Cloudburst or spring shower: Musings on Amazon’s outage
Some of you may know about Amazon’s recent troubles with an outage in its eastern region that brought down its cloud services for hundreds (thousands?) of cloud-based web sites, some of them for days. From The Wall Street Journal to the New York Times to minions of bloggers, everybody had a comment on the first major stumble in “cloudom.” Events like this feed the FUD factor (fear, uncertainty and doubt) that follows cloud. However, they can also help mature everyone’s understanding and provide needed perspective.
We at Discovery Health Partners live in the cloud. We run our business infrastructure on Google and other service providers, and our client applications on Amazon Web Services (AWS). We lived through this first major test of its durability and reliability. Our take: Amazon’s cloudburst was a mere spring shower, expected and needed to help cloud flourish.
We lost some productivity in the initial hours after the outage began, and the Discovery Dashboard, an application in our healthcare cost containment platform, encountered an IP address hitch that we were able to fix with an adjustment. Our disaster recovery plan performed as planned, however, and we didn’t lose any data or suffer a breach. In the end, the outage was an inconvenience, not a crisis…and a good learning experience.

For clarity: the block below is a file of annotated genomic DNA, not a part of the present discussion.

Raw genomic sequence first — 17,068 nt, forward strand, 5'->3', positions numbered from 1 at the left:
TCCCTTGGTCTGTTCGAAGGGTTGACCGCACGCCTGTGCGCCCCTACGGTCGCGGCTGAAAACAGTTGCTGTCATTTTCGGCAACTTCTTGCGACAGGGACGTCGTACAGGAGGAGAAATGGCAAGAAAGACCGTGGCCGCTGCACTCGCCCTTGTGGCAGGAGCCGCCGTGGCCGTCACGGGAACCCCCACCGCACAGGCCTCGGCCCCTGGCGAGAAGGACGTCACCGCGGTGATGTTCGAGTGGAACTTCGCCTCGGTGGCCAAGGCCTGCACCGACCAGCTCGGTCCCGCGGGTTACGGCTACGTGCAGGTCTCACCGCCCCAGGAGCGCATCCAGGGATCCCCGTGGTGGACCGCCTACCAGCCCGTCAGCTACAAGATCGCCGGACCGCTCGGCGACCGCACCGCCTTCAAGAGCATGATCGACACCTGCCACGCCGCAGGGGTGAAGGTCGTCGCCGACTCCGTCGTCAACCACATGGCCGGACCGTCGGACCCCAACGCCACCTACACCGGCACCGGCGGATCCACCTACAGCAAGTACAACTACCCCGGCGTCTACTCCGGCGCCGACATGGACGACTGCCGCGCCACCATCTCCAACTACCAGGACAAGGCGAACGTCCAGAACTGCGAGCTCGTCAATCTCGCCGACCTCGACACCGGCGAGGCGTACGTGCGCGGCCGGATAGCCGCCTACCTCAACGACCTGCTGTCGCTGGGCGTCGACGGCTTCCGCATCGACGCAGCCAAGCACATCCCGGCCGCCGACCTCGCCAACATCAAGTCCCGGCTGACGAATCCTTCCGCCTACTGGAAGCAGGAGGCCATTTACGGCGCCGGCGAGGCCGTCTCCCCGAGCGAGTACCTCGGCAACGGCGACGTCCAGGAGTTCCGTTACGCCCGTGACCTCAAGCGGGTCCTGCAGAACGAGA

Our perspective is this: no IT environment has 100% uptime and cloud is no exception. Cloud users just need to accept this reality and architect disaster recovery plans accordingly. Architecting disaster recovery plans for the cloud means leveraging the capabilities of the cloud provider and considering the limitations and possibilities inherent in the platform. Once that’s understood, we can 1) tame our overblown expectations of cloud as IT nirvana ; 2) stop calling “chicken little” and recognize that our fears that the sky is falling are a bit overblown; and 3) realize that we are pioneering a new way to do business and problem-solving challenges as they arise.
The noisy aftermath of Amazon’s cloudburst was in fact more like a spring shower, forcing us all to pause and reexamine, considering our learnings. We learned how important it is to understand our host and the capabilities they’ve built into the platform to support high availability. We watch with interest as Amazon learns from this experience and figures out ways to help us, their customer, mitigate risk. Most importantly we gained an appreciation for the potential cloud has to reduce risk further than any other platform, reinforcing our decision to use the cloud to run our business. Where else can you extend your disaster recovery across geographies with a mix of strategies at a cost point that beats all alternatives? Our commitment is reaffirmed, and we are more confident than ever that cloud-based solutions will one day dominate the way businesses manage their critical business functions.
–Diann Bilderback, Chief Marketing Officer